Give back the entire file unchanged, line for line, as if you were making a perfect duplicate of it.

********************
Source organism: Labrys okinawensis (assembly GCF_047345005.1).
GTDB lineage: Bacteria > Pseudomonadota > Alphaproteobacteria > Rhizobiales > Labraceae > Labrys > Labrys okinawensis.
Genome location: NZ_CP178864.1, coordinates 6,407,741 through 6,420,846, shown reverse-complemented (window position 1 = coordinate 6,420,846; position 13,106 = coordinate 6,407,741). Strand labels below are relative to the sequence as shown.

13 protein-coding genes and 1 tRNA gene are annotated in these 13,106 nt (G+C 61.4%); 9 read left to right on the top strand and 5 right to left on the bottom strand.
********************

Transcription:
Source organism: Labrys okinawensis (assembly GCF_047345005.1).
GTDB lineage: Bacteria > Pseudomonadota > Alphaproteobacteria > Rhizobiales > Labraceae > Labrys > Labrys okinawensis.
Genome location: NZ_CP178864.1, coordinates 6,407,741 through 6,420,846, shown reverse-complemented (window position 1 = coordinate 6,420,846; position 13,106 = coordinate 6,407,741). Strand labels below are relative to the sequence as shown.

13 protein-coding genes and 1 tRNA gene are annotated in these 13,106 nt (G+C 61.4%); 9 read left to right on the top strand and 5 right to left on the bottom strand.